Recently, during a meeting, Railway Minister Piyush Goyal confirmed that his ministry is considering a proposal for transferring the Railway Protection Force (RPF) from Railways to the Ministry of Home Affairs (MHA). Probably, the assertion behind this move is that when Railway’s finance is with the finance ministry, why is it that the Railways continue to hold the responsibility for security of the passengers and railway properties. This news comes at a time when there has been a peak in railway accidents involving foreign terror outfits. This move will draw different reactions—from excited to anxious.
The move presents an excellent opportunity of centralizing different types of security personnel. This will allow MHA to curtail rail accidents involving terror outfits, both domestic and international, as it will find itself able to handle such security questions in a more holistic manner. It would also help railways to resolve the issue of tight associations formed between the railway security forces and local groups. These associations are so strong that they influence transfer and posting of the security personnel — cultivating indiscipline in railway security services. Under MHA, any security agency is banned from forming any kind of association.
It is felt that the move to bring RPF under the umbrella of MHA will also help modernize the force and enhance its effectiveness as more posts will be created and more funds will flow in. The move to transfer RPF to MHA will also make way for bringing in the concept of federal policing with one security agency for all of railways. At present, the offences of theft of railway property are being looked into by the RPF while the law and order, which is a state subject, is being dealt with by the Government Railway Police (GRP). The transfer to MHA will also enable the RPF to conduct investigations in an impartial manner without the fear of being accountable to the railway administration in case of conflict of interest. The move would benefit Indian Railways balance sheet as well because it incurs around Rs 500 crore annually on the RPF and RPSF. Hence, Bibek Debroy Committee’s recommendation that MHA should hold responsibility of railway safety sounds good. But, every coin has two sides and its applicable here as well.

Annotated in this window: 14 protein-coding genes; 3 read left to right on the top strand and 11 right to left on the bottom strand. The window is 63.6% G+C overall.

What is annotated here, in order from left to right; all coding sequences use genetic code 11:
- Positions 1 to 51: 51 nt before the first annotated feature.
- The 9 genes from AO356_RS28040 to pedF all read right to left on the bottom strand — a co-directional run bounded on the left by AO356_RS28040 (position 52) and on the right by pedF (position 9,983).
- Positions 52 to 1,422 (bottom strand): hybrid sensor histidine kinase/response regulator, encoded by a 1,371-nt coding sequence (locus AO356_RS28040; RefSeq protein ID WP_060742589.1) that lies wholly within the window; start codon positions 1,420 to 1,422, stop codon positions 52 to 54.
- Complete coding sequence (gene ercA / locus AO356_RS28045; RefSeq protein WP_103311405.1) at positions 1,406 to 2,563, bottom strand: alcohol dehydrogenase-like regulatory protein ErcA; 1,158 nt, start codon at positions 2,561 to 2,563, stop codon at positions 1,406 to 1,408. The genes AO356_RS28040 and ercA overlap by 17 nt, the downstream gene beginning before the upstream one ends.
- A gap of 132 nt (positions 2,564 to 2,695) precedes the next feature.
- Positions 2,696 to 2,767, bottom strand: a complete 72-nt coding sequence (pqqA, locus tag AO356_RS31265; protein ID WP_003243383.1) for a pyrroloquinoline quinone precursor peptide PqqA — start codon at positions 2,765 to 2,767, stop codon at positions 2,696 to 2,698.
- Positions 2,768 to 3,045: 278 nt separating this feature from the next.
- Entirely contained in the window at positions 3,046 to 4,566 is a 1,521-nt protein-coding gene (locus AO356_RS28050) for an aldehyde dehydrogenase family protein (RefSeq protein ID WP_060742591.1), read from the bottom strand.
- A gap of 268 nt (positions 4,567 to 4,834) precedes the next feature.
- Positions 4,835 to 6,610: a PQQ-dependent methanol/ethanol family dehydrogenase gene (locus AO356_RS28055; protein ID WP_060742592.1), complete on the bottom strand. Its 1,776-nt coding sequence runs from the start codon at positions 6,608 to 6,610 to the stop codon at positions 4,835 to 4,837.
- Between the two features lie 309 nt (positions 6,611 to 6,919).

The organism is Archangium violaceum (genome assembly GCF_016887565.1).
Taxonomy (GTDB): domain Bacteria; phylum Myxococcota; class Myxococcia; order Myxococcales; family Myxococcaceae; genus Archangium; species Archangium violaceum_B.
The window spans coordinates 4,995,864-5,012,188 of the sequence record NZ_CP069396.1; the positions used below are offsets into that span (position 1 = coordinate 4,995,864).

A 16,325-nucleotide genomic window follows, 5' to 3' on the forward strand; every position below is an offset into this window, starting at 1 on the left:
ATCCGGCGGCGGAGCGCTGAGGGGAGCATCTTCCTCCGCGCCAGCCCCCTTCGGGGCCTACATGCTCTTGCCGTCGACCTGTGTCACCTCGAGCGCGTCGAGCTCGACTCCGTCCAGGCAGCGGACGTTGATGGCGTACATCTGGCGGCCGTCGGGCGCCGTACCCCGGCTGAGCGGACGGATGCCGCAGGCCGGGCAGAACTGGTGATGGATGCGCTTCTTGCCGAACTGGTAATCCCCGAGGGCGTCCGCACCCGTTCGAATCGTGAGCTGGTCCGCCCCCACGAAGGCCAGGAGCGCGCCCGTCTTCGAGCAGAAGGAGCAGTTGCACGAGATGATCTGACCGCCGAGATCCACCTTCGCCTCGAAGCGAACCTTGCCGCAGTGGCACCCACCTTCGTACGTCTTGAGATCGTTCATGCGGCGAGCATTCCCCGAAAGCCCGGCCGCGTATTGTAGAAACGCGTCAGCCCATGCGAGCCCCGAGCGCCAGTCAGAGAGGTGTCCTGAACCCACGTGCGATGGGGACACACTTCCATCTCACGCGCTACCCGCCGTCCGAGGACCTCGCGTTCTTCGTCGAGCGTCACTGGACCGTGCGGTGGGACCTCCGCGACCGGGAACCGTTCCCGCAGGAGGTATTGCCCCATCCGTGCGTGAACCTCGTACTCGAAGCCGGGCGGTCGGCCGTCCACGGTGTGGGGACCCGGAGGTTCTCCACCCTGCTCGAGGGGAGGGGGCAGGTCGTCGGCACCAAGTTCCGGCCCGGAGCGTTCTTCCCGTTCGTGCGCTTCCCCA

The other view is that since passenger pay to the railways for utilizing its services, it would be better if its security is vested with the railway authorities. Else, we may come across incidents such as the one that happened recently in Delhi where railway authority washed off its hands from passenger’s safety. In this case, the railways held the position that it was not liable to provide security to its passengers in cases of track sabotage by local insurgent groups—hence, ensuing a blame game with the state security. I am singling out the railway authorities because they hurriedly label any kind of rail accident as prima facie result of track sabotage (sometimes within an hour of accident). Such blame game tactics have high probability of occurrences when there is state and central government ruled by different political parties.
I would like to add that in a majority of running train incidents, it has been found that location coordinates of the crime are concentrated at inter-state borders. This highlights the robustness of my theory of evasion from responsibility by the railway authorities. Hence, the railways should ensure a uniform safety and security system for its passengers rather hiding behind state-centre subjects. Like air passengers, there should be a move to ensure insurance of the passengers availing railway tickets (reserved and non-reserved). It would help railways to come out of the financial burden which has forced them to hand over the safety and security into the hands of MHA. Hence, to avoid such tossing around of accountability as has been witnessed in the past by the Railway authorities’, transferring of the baton to MHA is a move in the right direction.